Soon mainly dogs would be allowed on planes, under plans announced on Wednesday.
  4. The sale of Tampa-based WellCare Health Plans to Centene Corp. is expected to close Thursday, the companies said on Wednesday. [File photo]
    The companies said Wednesday they have satisfied all regulatory approvals, including with the U.S. Department of Justice, for the merger to close.
  5. Power Design has a 22-acre campus in the Gateway area of St. Petersburg. [Rendering courtesy of Power Design]
    In settling the case with the District of Columbia Attorney General’s Office, the electricial contractor company denies that it violated worker classification laws.
  6. Rooker Properties of Atlanta plans to build at least 400,000 square feet of industrial and office space at what is now county-owned  land on Old Pasco Road, Wesley Chapel. Pictured is Rooker's Spartan Ridge Logistics Center, a 273,000-square-foot, Class-A industrial building in Spartanburg, S.C. It was constructed in 2018 and the company said the buildings planned for the Pasco County site will closely resemble this. [Rooker Properties]
    Rick Narkiewicz is seeking tenants for the planned Rooker Properties spec buildings known as North Tampa 75 Business Center.
  7. This home in Colonial Hills neighborhood in west Pasco has been vacant for 10 years, neighbors said. A new Pasco County ordinance would require the owners of vacant and rental residences to register their properties with the Pasco County Sheriff's Office. [C.T. BOWEN  |  Tampa Bay Times]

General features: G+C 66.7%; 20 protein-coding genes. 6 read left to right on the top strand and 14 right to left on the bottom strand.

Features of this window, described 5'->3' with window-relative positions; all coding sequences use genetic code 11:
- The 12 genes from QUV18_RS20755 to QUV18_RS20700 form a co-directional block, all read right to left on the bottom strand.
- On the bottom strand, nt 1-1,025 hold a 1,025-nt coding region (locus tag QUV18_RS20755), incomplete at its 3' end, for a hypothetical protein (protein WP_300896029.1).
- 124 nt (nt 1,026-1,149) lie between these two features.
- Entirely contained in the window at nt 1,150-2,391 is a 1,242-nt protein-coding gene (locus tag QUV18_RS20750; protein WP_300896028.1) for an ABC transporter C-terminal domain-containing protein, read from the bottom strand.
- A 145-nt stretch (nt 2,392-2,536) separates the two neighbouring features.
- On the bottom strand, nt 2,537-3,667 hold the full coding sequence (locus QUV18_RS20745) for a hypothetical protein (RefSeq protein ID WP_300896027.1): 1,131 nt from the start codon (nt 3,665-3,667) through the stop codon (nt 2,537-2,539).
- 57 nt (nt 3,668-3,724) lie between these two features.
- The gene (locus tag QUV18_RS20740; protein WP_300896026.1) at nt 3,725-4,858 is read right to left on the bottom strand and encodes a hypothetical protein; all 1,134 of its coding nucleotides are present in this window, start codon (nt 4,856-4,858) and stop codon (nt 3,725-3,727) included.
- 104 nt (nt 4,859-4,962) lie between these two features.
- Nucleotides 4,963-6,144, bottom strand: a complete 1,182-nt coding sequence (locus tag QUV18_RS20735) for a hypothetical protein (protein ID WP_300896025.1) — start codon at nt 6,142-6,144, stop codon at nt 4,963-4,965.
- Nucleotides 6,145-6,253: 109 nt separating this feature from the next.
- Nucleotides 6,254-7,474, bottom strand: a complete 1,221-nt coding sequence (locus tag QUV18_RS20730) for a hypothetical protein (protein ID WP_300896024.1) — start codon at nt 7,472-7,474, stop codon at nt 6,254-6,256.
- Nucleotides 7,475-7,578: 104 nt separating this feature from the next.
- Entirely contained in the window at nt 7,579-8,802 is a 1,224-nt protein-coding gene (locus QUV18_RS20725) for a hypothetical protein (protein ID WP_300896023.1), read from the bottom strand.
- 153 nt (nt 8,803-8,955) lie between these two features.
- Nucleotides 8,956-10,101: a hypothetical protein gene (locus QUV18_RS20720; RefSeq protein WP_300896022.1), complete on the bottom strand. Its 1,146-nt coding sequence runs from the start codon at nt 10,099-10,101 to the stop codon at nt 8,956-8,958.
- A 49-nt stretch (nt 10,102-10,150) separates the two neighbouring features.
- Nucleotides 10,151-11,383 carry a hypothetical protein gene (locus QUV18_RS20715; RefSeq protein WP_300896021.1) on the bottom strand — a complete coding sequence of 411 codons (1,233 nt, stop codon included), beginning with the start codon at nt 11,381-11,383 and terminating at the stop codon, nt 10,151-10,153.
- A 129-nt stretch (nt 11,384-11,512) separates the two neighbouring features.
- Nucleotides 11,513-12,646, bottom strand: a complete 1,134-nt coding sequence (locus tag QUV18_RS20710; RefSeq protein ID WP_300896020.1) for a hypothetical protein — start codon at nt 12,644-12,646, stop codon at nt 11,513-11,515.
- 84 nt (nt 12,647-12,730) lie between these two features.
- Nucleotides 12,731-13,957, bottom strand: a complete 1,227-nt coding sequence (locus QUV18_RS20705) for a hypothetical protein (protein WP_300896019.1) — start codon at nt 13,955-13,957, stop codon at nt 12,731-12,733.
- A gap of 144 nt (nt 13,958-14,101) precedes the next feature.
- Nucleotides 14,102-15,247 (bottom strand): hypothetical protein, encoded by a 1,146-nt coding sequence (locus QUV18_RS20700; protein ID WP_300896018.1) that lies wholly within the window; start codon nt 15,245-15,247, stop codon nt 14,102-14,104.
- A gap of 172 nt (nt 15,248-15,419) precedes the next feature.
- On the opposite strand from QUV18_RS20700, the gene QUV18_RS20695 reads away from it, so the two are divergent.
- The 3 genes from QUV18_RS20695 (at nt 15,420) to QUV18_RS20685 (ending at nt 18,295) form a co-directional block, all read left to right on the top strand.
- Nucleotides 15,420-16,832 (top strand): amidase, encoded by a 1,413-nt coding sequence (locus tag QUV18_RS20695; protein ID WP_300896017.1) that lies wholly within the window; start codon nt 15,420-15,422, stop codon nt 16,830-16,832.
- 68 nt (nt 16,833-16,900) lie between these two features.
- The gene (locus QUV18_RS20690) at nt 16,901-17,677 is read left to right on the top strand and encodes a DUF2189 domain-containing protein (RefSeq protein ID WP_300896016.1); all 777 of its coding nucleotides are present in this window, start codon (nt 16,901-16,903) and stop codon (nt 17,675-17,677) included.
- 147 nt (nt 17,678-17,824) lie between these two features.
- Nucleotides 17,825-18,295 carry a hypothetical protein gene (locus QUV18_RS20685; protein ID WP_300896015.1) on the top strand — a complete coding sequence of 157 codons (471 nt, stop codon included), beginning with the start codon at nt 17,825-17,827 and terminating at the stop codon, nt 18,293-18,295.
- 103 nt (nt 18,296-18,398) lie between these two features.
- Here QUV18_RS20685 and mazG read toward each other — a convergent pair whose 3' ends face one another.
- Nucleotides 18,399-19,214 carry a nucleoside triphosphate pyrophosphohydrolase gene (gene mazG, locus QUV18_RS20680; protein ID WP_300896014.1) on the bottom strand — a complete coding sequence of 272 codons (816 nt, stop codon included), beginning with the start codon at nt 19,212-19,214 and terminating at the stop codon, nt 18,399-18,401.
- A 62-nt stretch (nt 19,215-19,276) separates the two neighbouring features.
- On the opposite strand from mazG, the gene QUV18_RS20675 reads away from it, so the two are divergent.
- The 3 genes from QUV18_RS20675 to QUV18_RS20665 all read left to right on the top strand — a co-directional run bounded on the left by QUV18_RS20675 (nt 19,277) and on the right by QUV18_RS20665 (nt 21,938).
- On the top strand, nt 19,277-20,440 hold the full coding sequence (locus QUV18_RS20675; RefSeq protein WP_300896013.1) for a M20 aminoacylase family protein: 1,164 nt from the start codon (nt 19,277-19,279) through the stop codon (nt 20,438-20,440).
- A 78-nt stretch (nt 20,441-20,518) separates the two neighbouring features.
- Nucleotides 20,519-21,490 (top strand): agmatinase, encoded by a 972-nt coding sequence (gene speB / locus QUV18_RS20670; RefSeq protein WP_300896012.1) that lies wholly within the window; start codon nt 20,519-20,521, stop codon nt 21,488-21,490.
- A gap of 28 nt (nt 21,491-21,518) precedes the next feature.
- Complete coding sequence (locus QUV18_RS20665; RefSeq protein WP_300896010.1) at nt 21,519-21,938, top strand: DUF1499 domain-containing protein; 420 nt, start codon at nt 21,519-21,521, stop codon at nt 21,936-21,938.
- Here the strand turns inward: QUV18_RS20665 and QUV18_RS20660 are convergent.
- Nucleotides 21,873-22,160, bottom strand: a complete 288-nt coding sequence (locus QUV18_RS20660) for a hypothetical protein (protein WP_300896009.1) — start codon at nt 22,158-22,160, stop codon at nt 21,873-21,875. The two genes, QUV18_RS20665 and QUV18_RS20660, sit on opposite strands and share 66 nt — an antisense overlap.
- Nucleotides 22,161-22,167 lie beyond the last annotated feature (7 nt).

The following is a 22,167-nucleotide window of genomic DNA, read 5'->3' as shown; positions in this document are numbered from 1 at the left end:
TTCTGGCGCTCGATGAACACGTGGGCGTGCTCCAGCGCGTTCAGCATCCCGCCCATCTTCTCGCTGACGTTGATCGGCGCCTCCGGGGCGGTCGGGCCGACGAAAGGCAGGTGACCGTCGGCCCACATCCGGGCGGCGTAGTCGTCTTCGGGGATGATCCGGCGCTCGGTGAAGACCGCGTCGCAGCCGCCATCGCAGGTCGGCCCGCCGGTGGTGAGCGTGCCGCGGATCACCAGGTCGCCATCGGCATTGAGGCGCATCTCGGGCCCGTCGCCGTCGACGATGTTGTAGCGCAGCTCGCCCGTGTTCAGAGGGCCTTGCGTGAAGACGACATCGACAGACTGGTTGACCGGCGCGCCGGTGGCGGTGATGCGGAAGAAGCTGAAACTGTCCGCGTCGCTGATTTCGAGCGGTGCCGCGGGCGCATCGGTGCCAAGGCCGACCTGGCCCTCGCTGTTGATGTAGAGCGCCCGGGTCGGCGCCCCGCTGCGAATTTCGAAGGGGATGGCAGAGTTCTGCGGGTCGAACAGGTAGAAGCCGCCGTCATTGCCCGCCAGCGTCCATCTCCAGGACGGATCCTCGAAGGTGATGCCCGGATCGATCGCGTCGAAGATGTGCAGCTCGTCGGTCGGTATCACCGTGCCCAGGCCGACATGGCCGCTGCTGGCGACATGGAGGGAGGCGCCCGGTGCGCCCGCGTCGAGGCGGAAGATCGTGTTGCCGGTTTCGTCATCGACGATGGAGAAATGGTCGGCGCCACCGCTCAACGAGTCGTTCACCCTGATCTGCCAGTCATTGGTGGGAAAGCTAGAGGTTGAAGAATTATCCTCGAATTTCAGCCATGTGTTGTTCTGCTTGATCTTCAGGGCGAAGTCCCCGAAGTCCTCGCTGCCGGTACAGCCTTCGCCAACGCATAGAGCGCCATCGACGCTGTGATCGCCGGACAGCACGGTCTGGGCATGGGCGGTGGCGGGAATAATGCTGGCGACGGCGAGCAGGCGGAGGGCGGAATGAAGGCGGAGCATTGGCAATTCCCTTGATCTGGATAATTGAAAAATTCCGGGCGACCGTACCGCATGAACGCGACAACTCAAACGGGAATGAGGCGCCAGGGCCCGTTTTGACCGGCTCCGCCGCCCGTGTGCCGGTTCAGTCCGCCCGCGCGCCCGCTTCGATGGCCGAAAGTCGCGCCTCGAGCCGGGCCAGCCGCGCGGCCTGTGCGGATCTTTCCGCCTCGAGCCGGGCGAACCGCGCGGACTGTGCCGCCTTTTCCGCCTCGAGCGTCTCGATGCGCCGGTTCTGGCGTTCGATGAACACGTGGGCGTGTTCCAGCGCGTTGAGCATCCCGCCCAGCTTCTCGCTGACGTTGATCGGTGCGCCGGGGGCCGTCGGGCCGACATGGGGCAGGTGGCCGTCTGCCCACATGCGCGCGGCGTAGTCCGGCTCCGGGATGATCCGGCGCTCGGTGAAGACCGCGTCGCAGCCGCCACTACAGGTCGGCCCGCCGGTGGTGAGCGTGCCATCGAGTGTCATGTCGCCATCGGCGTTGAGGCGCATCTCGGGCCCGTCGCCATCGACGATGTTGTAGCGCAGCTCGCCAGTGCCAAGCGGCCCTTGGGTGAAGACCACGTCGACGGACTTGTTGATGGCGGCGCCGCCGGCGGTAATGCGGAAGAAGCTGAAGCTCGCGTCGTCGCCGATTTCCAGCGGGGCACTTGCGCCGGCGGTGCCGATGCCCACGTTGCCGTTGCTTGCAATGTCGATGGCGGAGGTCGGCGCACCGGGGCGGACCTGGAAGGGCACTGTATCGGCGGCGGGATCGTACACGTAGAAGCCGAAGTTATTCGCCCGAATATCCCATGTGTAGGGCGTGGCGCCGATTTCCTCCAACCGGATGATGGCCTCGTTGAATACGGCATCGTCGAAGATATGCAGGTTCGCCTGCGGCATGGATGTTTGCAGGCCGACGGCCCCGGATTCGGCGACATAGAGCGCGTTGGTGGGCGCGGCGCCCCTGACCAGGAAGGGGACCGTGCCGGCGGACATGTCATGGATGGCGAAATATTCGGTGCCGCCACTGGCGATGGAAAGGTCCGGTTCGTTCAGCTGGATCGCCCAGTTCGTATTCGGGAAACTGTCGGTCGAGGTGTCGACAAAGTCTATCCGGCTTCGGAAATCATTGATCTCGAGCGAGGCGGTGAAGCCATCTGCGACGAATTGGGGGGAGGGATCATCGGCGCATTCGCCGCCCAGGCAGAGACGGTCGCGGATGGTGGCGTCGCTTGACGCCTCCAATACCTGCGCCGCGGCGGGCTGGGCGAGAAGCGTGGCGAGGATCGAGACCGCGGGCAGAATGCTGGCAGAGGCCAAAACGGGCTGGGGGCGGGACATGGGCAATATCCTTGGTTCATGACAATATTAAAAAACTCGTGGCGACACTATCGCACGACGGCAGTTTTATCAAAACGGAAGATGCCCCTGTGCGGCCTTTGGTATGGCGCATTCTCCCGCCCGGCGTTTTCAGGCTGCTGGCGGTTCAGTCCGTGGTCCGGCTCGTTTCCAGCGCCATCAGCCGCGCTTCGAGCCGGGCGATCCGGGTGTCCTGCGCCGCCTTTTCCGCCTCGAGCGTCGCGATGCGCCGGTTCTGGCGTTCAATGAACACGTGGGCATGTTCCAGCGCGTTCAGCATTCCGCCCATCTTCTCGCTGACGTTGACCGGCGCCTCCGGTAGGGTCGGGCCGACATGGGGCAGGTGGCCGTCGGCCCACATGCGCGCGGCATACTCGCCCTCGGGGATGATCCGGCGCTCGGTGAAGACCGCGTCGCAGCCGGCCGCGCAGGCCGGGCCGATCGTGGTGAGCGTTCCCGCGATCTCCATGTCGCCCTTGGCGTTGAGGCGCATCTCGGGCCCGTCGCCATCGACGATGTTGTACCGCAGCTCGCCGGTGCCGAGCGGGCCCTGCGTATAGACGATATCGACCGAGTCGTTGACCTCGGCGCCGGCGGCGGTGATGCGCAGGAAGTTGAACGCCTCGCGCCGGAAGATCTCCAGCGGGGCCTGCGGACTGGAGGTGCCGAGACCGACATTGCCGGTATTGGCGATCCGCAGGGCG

A new ordinance is supposed to aid sheriff’s deputies and code-enforcement officers dealing with rental or vacant properties.
  8. Four Tampa Bay businesses made Fortune’s list of “Most Admired Companies” in the world for 2020. Pictured is a Publix location in the Channelside district last year. [OCTAVIO JONES   |   Times (2019)] ["OCTAVIO JONES   |   TIMES"  |  Tampa Bay Times]
    Four Tampa Bay businesses made Fortune’s list of “Most Admired Companies” in the world for 2020.
  9. After a spike last week, gas prices in the Sunshine State are down slightly. Pictured is the Courtney Campbell Causeway in 20098. [Times file] [CLIFFORD, DOUGLAS R.  |  St. Petersburg Times]
    Low demand and higher gas supply are bringing cheaper gas this week, experts said.
  10. Next month the Pirate Water Taxi will debut a 100-passenger vessel and two smaller taxis as part of an expansion of the company's routes and coverage of Tampa's waterfront. (Yacht StarShip) [Yacht StarShip]
    The service, owned by the operator of Yacht StarShip Dining Cruises, is investing $1.6 million in three new vessels and adding a long-desired stop near the Florida Aquarium.